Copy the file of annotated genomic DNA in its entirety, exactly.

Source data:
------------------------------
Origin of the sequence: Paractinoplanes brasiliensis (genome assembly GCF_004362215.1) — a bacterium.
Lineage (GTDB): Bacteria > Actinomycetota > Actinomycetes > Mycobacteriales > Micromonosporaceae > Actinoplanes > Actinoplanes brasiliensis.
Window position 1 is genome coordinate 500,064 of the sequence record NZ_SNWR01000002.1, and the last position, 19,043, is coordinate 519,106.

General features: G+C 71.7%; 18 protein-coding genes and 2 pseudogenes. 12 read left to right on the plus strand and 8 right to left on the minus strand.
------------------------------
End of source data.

Origin of the sequence: Paractinoplanes brasiliensis (genome assembly GCF_004362215.1) — a bacterium.
Lineage (GTDB): Bacteria > Actinomycetota > Actinomycetes > Mycobacteriales > Micromonosporaceae > Actinoplanes > Actinoplanes brasiliensis.
Window position 1 is genome coordinate 500,064 of the sequence record NZ_SNWR01000002.1, and the last position, 19,043, is coordinate 519,106.

General features: G+C 71.7%; 18 protein-coding genes and 2 pseudogenes. 12 read left to right on the plus strand and 8 right to left on the minus strand.